Anwar al-Awlaki’s Life after Death – Part I

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Crafting the Aftermath

On February 5, 2002, an American-born Islamic cleric named Anwar al-Awlaki was invited to speak at the Pentagon. Congressional staffers knew of him through his sermons at a mosque in nearby Fairfax County and through the prayers he led in the Capitol. The Secretary of the Army had wanted to invite the imam before, with the aim of having a moderate Muslim speak to officials. The topic of the luncheon that al-Awlaki spoke had the objective of “urging outreach and reconciliation toward Muslims” after 9/11.

10 years later, he would be dead, killed in a drone strike ordered by President Obama.

Still from “The Culture of Martyrdom,” a video released in June 2015 by al-Qaida in Arabian Peninsula’s media office, al-Malahim Media, showing Anwar al-Awlaki speaking just before his assassination in 2011.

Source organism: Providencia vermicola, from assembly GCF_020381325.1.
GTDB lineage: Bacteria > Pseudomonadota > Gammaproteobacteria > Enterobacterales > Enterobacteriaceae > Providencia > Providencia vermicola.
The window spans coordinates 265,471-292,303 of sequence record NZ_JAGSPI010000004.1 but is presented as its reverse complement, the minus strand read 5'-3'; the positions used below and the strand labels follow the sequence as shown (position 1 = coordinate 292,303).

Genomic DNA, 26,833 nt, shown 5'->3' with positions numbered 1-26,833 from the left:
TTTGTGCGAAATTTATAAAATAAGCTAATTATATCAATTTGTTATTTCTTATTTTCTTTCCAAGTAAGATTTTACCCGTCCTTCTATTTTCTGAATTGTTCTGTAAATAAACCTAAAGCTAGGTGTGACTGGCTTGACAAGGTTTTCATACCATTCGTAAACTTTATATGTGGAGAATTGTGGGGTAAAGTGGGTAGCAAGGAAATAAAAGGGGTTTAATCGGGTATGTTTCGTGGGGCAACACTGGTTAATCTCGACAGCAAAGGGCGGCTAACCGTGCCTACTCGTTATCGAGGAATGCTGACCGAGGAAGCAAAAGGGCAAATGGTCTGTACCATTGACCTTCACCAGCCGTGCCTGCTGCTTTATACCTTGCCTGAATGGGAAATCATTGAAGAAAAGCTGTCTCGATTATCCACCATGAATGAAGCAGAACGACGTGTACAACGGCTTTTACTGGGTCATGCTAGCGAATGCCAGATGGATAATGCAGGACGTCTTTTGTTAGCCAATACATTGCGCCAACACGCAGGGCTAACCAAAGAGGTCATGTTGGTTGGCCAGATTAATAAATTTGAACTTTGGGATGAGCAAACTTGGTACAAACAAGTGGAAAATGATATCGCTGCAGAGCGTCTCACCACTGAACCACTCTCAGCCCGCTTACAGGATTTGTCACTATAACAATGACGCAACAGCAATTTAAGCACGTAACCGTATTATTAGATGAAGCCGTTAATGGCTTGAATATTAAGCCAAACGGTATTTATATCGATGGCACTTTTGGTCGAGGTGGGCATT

Anwar al-Awlaki holds a strange place in modern history, and not just for being the first American citizen killed in a targeted assassination by the U.S. government. He was unique for his standing within the Islamic community. At one point, al-Awlaki was considered the model figure for American Muslims, an orthodox individual that drew respect and attention from many on the Sunni Islamic spectrum. He was rare in a clerical scene rife with liberal figures who earned the ire of more conservative Muslims. He spoke slowly, clearly, and simply, with every word having a purpose to it. In contrast to conservative clerics of his era, known for either their shouting tirades or their casual style, al-Awlaki gave off a scholarly air. For all this, he earned the honorable title of “Shaykh” from his supporters at a far younger age than most denoted with such a name.